UP Assembly elections 2022: BJP team to prepare for next year polls
The central leadership of the BJP has kick-started preparations for the crucial Uttar Pradesh polls early next year, focusing on ironing out differences among state leaders, getting the caste matrix right and improving the image of the Yogi Adityanath government.
Two leaders — general secretary (organisation) B.L. Santosh and former Union minister Radha Mohan Singh — held a two-day preliminary review meeting with the state leaders on Monday and Tuesday to get feedback for the central leadership on poll preparedness.
Although the current BJP leadership is known to be constantly in election mode, the shock of the defeat in Bengal has sent party managers into an overdrive, given the significance of Uttar Pradesh. The state has 80 Lok Sabha seats.
The Yogi Adityanath government’s failure in handling the Covid crisis has invited sharp criticism and party managers believe it has damaged the image of the state government, necessitating corrective measures.
The results of the recent panchayat polls have also alarmed the party into advance stocktaking. The results showed that the party-backed candidates suffered defeats in strongholds such as Ayodhya, Mathura and Gorakhpur besides many other regions. Overall, if the results of the panchayat polls are any indication of the mood on the ground, it’s not something to be excited about, party leaders said.
The state government and the party organisation have been asked by the central leadership to run a massive campaign to help Covid-affected people. The two central leaders reviewed the campaign, party leaders said.
The choice of sending Santosh, in-charge of organisational matters and co-ordination with the RSS, showed the focus on reviewing organisational preparedness to face the polls, party leaders added.
Differences among ministers and leaders in the crucial state, stemming mostly from Adityanath’s “autocratic style” of functioning, have dogged the party. Many party leaders feel the dismal performance in the panchayat polls was the result of infighting among local leaders.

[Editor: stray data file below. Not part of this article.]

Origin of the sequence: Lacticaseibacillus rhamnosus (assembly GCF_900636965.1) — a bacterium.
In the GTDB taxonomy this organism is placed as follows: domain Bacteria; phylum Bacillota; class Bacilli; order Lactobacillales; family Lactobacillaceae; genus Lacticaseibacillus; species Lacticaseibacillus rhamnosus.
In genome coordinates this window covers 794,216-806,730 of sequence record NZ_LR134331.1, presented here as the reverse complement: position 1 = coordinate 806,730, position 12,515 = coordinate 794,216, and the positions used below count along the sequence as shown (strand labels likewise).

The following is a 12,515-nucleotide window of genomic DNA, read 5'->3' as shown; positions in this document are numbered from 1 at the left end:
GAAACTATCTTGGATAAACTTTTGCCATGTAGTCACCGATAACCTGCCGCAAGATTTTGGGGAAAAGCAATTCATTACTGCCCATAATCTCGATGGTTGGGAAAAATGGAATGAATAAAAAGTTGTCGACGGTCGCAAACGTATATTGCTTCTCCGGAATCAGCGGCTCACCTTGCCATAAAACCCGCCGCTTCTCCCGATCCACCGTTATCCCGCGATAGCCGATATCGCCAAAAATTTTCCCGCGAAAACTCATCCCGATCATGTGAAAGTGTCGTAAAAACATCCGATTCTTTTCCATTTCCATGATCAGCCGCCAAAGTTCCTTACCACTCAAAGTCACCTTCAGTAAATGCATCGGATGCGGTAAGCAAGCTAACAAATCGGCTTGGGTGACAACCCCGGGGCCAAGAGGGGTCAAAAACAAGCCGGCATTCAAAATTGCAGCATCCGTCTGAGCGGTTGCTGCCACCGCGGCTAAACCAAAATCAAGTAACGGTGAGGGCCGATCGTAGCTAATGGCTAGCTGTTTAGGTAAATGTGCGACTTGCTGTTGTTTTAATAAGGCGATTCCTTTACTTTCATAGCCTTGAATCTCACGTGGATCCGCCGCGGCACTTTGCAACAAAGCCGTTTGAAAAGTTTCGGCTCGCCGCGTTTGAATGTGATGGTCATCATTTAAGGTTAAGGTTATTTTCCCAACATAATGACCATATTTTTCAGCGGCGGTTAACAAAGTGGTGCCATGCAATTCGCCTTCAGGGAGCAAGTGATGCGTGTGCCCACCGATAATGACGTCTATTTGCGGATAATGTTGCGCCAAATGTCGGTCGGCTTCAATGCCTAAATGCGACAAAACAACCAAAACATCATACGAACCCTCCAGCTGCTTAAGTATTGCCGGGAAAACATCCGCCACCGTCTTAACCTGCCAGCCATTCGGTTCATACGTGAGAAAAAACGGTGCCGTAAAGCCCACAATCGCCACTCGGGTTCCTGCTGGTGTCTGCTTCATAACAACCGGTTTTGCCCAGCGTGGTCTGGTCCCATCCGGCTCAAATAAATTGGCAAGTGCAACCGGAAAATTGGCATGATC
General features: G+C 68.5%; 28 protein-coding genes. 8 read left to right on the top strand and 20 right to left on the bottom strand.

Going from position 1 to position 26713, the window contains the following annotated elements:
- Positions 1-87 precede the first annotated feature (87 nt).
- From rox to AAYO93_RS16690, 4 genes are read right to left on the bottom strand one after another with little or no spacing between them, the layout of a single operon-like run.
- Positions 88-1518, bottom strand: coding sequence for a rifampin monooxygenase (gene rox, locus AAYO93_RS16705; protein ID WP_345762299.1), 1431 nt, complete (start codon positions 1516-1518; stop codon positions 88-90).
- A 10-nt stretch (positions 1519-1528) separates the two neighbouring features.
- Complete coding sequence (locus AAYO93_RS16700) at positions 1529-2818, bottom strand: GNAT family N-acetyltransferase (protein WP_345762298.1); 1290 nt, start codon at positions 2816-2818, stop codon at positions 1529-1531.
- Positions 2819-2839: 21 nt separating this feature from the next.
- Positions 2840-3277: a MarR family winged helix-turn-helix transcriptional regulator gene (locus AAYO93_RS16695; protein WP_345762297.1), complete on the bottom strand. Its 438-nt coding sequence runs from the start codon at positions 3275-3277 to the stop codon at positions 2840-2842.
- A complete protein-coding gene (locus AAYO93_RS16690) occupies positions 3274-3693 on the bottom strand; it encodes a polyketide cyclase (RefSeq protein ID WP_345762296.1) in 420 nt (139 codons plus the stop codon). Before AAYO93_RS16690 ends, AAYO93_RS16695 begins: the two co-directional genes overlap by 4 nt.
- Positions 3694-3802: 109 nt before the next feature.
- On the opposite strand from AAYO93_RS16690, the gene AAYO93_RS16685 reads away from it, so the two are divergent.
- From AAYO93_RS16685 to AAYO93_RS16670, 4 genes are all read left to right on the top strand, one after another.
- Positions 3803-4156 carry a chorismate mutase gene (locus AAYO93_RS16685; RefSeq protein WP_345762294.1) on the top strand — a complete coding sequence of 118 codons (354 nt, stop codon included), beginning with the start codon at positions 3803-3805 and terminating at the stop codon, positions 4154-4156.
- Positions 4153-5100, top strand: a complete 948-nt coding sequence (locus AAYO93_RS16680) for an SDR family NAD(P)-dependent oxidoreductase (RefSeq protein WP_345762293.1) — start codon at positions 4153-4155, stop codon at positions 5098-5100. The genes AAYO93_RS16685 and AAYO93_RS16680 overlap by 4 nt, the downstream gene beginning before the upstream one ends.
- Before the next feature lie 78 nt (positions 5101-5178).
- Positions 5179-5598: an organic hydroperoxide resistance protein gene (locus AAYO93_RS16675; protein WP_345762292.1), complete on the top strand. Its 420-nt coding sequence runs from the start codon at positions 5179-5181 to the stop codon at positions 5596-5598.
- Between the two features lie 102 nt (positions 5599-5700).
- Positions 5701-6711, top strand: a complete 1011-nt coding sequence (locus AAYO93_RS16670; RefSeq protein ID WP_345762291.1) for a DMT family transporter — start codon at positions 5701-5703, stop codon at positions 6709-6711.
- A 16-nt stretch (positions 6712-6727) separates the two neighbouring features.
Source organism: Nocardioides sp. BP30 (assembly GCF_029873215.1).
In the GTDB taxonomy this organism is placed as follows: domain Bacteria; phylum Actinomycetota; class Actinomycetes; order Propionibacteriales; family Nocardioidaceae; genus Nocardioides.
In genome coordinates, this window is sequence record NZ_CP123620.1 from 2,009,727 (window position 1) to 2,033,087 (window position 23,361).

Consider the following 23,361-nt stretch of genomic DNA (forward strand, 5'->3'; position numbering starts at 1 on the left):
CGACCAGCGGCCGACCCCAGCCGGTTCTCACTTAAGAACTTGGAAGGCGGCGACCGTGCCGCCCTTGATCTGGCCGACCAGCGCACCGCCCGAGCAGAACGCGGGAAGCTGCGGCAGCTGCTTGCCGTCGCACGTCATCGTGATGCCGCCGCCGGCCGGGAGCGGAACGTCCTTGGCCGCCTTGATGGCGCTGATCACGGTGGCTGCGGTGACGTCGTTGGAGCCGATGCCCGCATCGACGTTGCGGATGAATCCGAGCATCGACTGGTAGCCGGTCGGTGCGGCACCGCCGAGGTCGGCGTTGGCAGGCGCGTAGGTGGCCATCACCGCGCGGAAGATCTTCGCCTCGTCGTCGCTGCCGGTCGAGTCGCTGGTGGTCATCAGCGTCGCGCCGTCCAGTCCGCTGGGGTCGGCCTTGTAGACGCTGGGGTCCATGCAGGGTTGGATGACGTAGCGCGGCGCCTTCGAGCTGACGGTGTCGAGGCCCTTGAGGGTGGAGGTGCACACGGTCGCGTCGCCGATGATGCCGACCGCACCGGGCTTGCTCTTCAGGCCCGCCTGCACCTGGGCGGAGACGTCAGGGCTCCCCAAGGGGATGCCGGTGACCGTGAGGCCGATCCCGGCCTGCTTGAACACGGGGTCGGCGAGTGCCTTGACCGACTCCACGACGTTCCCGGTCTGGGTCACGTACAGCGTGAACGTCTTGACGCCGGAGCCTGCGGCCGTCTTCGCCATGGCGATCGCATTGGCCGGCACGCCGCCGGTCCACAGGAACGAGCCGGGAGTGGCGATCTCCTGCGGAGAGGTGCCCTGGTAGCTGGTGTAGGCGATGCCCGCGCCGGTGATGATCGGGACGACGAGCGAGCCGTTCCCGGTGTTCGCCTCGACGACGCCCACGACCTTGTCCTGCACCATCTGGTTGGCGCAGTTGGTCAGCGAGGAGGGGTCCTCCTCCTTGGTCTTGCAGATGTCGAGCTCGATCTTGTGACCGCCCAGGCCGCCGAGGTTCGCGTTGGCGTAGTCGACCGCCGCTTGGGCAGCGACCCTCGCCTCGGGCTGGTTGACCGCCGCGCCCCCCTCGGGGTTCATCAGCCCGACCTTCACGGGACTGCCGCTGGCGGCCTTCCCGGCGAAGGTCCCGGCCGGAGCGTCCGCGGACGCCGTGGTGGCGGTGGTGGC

The anger over Adityanath’s style of functioning came out in the open during the Covid crisis when many MLAs of the party complained that they were powerless and could face action if they spoke against the government.
The two central leaders also held separate meetings with the chief minister and his two deputies. Party insiders said the aim was to gauge the level of coordination between Adityanath and his deputies amid reports of differences.
Party insiders said one of the deputy chief ministers, Keshav Prasad Maurya, had found himself sidelined by Adityanath and there were fears it could impact the support of backward castes.
Maurya was the party chief in the run-up to the 2017 Assembly polls and his face was widely used to woo the backward castes. However, after the results, Adityanath, who hails from the upper Thakur caste, was made the chief minister.
After meeting the Delhi leaders, Maurya, however, suggested all was well in the party. “We will win 300 seats in 2022,” he told reporters.
Apart from strains in the backward caste support base, problems have also surfaced in the BJP’s traditional upper caste base. Sections in the party said Adityanath’s domineering governing model had annoyed the Brahmins who felt marginalised under “Thakurvad” pervading at all levels of the government.
“The district officials don’t listen to us. We can’t even get simple things done for our people,” one backward caste MP of the party said. The MP added that there was unrest among backward caste voters and stressed the need for the party to address many issues.
Party insiders said some significant changes in the government and the organisation could be made based on the assessment of the two central leaders.
The buzz over replacing Adityanath, however, has been rubbished by insiders. “Yogi Adityanath is the darling of our core Hindutva votaries. The party can’t dare to drop him,” one BJP MP said.